Today Buchan’s work is a curiosity, a glimpse into a world very different from ours, where death was never far away from a stricken patient. But not all treatments sound outrageous for the good doctor’s keen observational skills can strike a chord with us on several ailments, such as gastric difficulties, when he warns of over-indulgence in fatty and rich foods.

Buchan was an enthusiast for exercise and fresh air which he recognised was essential to generally good health. He was also a keen advocate of the Scottish diet – simple and nutritious and gentle on the stomach and gut.

At a time when personal hygiene was not easy to achieve because of poor supplies of clean water he, nevertheless, advocated frequent washing. It is easy to see how such sensible advice would in time provide the groundwork for recongising that adequate and clean water supplies in our expanding and overcrowded towns and cities were essential to improving human health during the 19th and 20th centuries.

In his section on diet, Buchan examines the differences between the average Scottish and English habits of eating during the eighteenth century. He despairs at the quantity of animal meat consumed in England (when it could be afforded) because he warned too much animal meat led to circulatory and gastric problems, to nausea and excessive thirst (leading to the over-consumption of beer which he regarded as expensive and wasteful of money that might otherwise have been spent on nutritious food).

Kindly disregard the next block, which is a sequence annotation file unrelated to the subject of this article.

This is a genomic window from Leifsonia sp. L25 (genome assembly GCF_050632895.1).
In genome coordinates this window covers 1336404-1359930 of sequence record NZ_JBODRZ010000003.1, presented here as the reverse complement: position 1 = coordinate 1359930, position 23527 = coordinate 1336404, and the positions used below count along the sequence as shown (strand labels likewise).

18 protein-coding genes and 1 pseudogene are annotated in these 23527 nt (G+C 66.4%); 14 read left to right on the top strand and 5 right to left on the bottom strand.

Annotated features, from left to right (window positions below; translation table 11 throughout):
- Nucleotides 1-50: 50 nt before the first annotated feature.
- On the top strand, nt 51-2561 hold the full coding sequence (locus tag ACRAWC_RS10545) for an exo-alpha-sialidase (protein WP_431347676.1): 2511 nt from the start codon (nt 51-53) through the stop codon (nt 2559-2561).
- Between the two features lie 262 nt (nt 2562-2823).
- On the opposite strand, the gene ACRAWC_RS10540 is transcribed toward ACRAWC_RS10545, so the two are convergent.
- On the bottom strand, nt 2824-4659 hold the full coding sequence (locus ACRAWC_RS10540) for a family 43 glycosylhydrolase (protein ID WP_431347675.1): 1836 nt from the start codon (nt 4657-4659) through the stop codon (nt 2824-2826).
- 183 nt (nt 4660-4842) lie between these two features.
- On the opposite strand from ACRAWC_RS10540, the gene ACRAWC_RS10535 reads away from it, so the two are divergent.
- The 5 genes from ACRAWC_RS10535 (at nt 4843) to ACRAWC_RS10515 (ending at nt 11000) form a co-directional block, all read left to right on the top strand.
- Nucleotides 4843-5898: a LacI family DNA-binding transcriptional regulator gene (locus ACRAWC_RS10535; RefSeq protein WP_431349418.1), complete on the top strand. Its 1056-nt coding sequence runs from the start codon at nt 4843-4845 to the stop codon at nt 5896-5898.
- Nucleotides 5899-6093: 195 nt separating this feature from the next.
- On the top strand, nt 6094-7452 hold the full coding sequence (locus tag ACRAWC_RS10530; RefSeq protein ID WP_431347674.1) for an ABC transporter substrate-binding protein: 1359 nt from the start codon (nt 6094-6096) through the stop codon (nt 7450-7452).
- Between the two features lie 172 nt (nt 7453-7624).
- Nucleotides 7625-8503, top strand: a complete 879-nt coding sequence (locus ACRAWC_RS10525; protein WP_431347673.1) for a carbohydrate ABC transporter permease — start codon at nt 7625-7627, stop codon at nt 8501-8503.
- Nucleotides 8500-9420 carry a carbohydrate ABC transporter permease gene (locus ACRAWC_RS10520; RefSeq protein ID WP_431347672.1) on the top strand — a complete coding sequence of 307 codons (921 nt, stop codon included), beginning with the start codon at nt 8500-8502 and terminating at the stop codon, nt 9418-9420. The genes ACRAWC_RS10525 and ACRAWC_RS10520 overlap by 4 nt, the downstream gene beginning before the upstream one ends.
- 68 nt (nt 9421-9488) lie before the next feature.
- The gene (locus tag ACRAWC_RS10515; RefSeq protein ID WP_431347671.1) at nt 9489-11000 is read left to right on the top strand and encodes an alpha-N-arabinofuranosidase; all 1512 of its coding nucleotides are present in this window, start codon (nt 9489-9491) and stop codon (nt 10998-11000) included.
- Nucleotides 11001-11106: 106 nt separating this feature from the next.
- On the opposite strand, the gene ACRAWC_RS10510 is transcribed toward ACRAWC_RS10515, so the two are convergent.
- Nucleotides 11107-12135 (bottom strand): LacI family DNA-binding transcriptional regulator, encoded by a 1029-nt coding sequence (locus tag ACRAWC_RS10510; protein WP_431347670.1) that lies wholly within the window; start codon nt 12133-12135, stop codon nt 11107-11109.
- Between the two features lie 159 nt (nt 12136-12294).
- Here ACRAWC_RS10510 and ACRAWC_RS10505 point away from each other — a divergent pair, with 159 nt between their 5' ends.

The more sedentary the occupation the less animal meat that should be eaten he cautioned. What meat was consumed should be mixed with vegetables was his advice. He came across too many people in England, where he also practised medicine, who ate too few vegetables with the result scurvy was extremely common in England. He also blamed an excess of meat for blunting the imagination and inducing ferociousness in individuals. His conclusion was too much meat made people angry, produced lethargy and rotten teeth through scurvy while at the same time was an expensive way to eat. Mixing meat and vegetables in soups or stews, he reasoned, would feed more people for the same cost as one person’s serving of meat but in England when meat was boiled it would be taken out of the water and the stock was thrown away, so discarding the nutritious juice that could have provided a tasty soup.

Cooking meat, he observed, was largely limited to the most expensive methods of roasting and broiling so that little money remained for clothes so the common people he came across in England appeared scruffy and poorly dressed.

He wrote that the English diet was the most restricted in all of Europe consisting of little more than meat, bread, butter, cheese, ale and porter. Even children in England were encouraged to drink alcohol from an early age

Buchan noted that the consumption of bread was as great in France as it was in England but the French made ‘copious use of soups and fruits’ whereas the English largely confined themselves to bread (and meat when affordable) eaten mainly with butter – which he condemned as excessively oily and detrimental impact on the stomach. Despite this children of the poorest of the population in England virtually lived on bread and butter.

Bread, he argued, was a wasteful way of utilising grain – better to eat the grain directly – and bread and flour were open to all manner of adulteration such as chalk, alum and lime. He recommended eating a variety of breads made from different types of flour – rye, potato, rice, oat, maize, buckwheat, Indian corn and barley rather than be confined to costly wheat.

Oat bread, he points out, was universally eaten in Scotland. Bread then referred to any solid made out of flour such as bannocks and oatcakes not just loaf. Buchan held up the Scottish mixed diet as preferable to the English while admitting it tended to be quite restricted and unvaried, certainly among the poorest people, it was nevertheless wholesome and affordable.